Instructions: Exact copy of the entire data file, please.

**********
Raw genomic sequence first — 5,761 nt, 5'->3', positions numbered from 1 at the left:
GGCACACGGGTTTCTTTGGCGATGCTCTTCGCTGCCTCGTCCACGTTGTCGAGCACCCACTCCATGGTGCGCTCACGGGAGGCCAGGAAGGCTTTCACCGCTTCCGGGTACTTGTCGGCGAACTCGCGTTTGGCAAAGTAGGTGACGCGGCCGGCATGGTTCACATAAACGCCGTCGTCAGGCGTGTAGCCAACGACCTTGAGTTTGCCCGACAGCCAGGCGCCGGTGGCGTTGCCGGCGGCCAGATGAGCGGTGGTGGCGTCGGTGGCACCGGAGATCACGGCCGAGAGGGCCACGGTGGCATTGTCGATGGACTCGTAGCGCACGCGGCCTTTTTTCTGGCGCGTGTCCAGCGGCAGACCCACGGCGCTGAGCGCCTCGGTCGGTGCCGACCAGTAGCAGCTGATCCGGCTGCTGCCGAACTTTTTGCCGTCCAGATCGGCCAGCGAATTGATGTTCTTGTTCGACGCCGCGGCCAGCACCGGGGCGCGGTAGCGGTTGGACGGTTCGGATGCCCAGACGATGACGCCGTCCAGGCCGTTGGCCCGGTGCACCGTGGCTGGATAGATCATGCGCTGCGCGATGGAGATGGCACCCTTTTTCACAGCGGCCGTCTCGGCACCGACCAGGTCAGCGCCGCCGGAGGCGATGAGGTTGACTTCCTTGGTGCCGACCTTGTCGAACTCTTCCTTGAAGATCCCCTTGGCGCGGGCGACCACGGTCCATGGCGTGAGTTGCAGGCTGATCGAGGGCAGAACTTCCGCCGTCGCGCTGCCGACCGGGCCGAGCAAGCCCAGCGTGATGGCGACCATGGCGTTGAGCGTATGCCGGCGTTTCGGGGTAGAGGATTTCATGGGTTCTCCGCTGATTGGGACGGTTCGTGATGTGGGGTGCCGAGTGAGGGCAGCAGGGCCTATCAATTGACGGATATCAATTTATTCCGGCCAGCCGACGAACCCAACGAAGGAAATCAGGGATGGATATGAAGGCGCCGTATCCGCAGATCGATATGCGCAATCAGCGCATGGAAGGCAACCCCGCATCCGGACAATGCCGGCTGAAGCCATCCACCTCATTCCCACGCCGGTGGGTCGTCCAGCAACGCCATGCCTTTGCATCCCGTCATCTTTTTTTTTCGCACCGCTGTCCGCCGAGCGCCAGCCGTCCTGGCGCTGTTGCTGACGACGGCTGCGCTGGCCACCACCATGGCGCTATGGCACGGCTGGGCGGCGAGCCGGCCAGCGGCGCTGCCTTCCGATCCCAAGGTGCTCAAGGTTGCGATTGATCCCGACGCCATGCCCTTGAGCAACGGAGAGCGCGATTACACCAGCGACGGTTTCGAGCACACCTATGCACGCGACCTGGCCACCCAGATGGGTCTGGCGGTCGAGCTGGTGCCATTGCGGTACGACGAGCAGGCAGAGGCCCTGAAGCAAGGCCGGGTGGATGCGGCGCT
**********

Raw genomic sequence first — 5,761 nt, 5'->3', positions numbered from 1 at the left:
GGCACACGGGTTTCTTTGGCGATGCTCTTCGCTGCCTCGTCCACGTTGTCGAGCACCCACTCCATGGTGCGCTCACGGGAGGCCAGGAAGGCTTTCACCGCTTCCGGGTACTTGTCGGCGAACTCGCGTTTGGCAAAGTAGGTGACGCGGCCGGCATGGTTCACATAAACGCCGTCGTCAGGCGTGTAGCCAACGACCTTGAGTTTGCCCGACAGCCAGGCGCCGGTGGCGTTGCCGGCGGCCAGATGAGCGGTGGTGGCGTCGGTGGCACCGGAGATCACGGCCGAGAGGGCCACGGTGGCATTGTCGATGGACTCGTAGCGCACGCGGCCTTTTTTCTGGCGCGTGTCCAGCGGCAGACCCACGGCGCTGAGCGCCTCGGTCGGTGCCGACCAGTAGCAGCTGATCCGGCTGCTGCCGAACTTTTTGCCGTCCAGATCGGCCAGCGAATTGATGTTCTTGTTCGACGCCGCGGCCAGCACCGGGGCGCGGTAGCGGTTGGACGGTTCGGATGCCCAGACGATGACGCCGTCCAGGCCGTTGGCCCGGTGCACCGTGGCTGGATAGATCATGCGCTGCGCGATGGAGATGGCACCCTTTTTCACAGCGGCCGTCTCGGCACCGACCAGGTCAGCGCCGCCGGAGGCGATGAGGTTGACTTCCTTGGTGCCGACCTTGTCGAACTCTTCCTTGAAGATCCCCTTGGCGCGGGCGACCACGGTCCATGGCGTGAGTTGCAGGCTGATCGAGGGCAGAACTTCCGCCGTCGCGCTGCCGACCGGGCCGAGCAAGCCCAGCGTGATGGCGACCATGGCGTTGAGCGTATGCCGGCGTTTCGGGGTAGAGGATTTCATGGGTTCTCCGCTGATTGGGACGGTTCGTGATGTGGGGTGCCGAGTGAGGGCAGCAGGGCCTATCAATTGACGGATATCAATTTATTCCGGCCAGCCGACGAACCCAACGAAGGAAATCAGGGATGGATATGAAGGCGCCGTATCCGCAGATCGATATGCGCAATCAGCGCATGGAAGGCAACCCCGCATCCGGACAATGCCGGCTGAAGCCATCCACCTCATTCCCACGCCGGTGGGTCGTCCAGCAACGCCATGCCTTTGCATCCCGTCATCTTTTTTTTTCGCACCGCTGTCCGCCGAGCGCCAGCCGTCCTGGCGCTGTTGCTGACGACGGCTGCGCTGGCCACCACCATGGCGCTATGGCACGGCTGGGCGGCGAGCCGGCCAGCGGCGCTGCCTTCCGATCCCAAGGTGCTCAAGGTTGCGATTGATCCCGACGCCATGCCCTTGAGCAACGGAGAGCGCGATTACACCAGCGACGGTTTCGAGCACACCTATGCACGCGACCTGGCCACCCAGATGGGTCTGGCGGTCGAGCTGGTGCCATTGCGGTACGACGAGCAGGCAGAGGCCCTGAAGCAAGGCCGGGTGGATGCGGCGCT